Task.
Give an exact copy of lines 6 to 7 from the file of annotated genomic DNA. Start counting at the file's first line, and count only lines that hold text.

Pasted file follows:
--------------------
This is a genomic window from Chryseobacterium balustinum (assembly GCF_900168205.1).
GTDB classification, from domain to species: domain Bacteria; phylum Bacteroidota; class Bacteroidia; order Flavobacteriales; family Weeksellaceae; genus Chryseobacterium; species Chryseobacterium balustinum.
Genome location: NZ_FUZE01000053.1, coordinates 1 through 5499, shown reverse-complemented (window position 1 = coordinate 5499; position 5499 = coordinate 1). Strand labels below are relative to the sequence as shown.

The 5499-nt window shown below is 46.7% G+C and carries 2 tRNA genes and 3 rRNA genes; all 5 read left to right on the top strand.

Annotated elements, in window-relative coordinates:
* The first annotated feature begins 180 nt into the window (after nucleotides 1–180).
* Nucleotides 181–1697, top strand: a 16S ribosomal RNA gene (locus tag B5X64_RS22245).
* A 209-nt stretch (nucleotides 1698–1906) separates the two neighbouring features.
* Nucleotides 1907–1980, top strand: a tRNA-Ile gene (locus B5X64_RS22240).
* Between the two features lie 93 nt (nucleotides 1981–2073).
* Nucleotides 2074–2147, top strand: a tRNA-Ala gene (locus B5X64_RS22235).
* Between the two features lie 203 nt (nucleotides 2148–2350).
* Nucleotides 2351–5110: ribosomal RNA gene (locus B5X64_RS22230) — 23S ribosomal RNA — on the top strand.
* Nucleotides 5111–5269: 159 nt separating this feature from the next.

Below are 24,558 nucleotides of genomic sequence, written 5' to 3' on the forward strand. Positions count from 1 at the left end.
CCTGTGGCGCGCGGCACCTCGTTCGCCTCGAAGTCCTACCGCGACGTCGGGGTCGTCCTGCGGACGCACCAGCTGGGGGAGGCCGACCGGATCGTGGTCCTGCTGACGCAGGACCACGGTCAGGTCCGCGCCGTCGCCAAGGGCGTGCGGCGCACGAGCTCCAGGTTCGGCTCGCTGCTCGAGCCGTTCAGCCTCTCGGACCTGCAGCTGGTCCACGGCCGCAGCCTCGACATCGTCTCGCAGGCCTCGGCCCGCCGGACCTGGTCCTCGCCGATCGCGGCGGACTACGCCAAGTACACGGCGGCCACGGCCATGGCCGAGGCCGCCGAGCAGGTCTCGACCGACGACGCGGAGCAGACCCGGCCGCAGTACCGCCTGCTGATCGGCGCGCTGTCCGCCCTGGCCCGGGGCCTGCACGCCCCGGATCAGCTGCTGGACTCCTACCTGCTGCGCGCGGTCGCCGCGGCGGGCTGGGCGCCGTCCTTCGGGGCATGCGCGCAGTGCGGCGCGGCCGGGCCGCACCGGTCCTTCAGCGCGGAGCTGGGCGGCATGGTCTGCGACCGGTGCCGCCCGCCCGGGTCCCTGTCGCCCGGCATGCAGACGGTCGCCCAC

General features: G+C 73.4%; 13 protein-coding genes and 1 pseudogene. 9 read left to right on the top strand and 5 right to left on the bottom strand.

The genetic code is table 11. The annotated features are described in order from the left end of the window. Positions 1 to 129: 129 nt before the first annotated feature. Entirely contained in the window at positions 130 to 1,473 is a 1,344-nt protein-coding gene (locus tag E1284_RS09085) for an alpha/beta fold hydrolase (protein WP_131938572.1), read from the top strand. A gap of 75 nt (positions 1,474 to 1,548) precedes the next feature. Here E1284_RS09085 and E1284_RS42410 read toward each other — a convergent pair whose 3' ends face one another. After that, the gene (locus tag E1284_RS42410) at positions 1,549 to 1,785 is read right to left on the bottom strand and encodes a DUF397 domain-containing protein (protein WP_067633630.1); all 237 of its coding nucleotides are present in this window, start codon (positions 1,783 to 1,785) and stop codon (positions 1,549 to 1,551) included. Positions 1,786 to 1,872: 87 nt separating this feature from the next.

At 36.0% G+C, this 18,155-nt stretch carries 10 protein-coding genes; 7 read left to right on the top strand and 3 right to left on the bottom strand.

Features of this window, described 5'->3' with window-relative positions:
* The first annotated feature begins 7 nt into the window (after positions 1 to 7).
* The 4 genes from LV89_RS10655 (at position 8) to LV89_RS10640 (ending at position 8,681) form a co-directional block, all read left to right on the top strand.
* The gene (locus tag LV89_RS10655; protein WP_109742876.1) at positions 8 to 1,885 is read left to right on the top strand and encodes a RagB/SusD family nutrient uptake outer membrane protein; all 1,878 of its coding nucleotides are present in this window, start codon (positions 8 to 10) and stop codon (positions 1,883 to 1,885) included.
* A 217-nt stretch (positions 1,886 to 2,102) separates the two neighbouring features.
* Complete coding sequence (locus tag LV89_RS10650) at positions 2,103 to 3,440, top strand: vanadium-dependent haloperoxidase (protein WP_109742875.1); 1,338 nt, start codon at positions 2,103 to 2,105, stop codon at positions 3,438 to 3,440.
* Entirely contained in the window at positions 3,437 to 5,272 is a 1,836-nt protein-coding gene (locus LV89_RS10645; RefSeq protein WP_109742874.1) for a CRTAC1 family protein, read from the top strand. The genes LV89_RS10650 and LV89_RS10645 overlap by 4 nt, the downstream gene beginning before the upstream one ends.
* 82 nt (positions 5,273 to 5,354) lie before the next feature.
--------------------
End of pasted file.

* The first annotated feature begins 180 nt into the window (after nucleotides 1–180).
* Nucleotides 181–1697, top strand: a 16S ribosomal RNA gene (locus tag B5X64_RS22245).